In the world of the health professional for instance, no longer do staff wear "uniform" clothing that indicates their role within the hospital scene. For instance, all nursing staff including specialists, doctors and nurses, now wear ordinary "street clothing". Nothing wrong with that you might think, but it's difficult enough for the patient to know who they're speaking to, let alone families and friends of patients. So you ask a question that only a specialist will have the answer for, and you're told, "well I don't know I'm only the medical clerk". The staff MAY feel more comfortable dressed outside the constraints of a "uniform", but it certainly can stress the patient and or family of the patient in not knowing whether they're talking to someone who has medical knowledge or as happened to me recently, another visitor, who LOOKED like a nurse but wasn't! She had no idea what I was talking about, and I was left a bit embarrassed that I had made a "gaff".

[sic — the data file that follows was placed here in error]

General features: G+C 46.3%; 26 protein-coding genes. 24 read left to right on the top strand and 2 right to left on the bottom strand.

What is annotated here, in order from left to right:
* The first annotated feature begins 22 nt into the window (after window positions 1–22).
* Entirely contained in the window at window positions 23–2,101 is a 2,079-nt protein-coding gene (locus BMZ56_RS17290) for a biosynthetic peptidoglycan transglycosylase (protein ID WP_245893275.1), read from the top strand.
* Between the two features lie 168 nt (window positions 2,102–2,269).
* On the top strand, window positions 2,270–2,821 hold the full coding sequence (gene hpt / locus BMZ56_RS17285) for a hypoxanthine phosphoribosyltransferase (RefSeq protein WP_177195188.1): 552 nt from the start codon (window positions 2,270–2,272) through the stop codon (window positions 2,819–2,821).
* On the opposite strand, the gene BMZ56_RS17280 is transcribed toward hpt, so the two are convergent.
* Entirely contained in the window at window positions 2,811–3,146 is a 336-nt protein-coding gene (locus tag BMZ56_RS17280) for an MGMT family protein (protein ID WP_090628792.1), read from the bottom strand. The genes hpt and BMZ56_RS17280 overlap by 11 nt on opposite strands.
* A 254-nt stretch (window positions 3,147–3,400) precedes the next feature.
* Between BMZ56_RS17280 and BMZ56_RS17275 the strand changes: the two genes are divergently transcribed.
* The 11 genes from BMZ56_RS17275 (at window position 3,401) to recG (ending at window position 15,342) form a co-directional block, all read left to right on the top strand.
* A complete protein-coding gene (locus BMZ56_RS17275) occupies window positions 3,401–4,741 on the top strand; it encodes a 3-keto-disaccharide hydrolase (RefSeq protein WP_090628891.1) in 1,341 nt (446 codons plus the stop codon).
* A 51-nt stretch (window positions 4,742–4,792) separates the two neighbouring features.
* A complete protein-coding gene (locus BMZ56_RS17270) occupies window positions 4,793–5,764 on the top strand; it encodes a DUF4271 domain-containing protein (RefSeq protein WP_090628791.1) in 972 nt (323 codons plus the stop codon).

The fact that a lot of nursing staff wander around the wards in every-day clothing is all very nice, but somewhere or another they seem to have lost their "image" as far as visitors to the hospital are concerned. For me, dealing with nursing staff who look as though they've just run a four minute mile and are dressed in sweat pants and tops with sneakers (and usually sneakers that need a bit of a clean-up) is a bit depressing. Or am I being discriminatory in my own way?
I'll talk about other professions a little later ........
.....© Leonie Stevens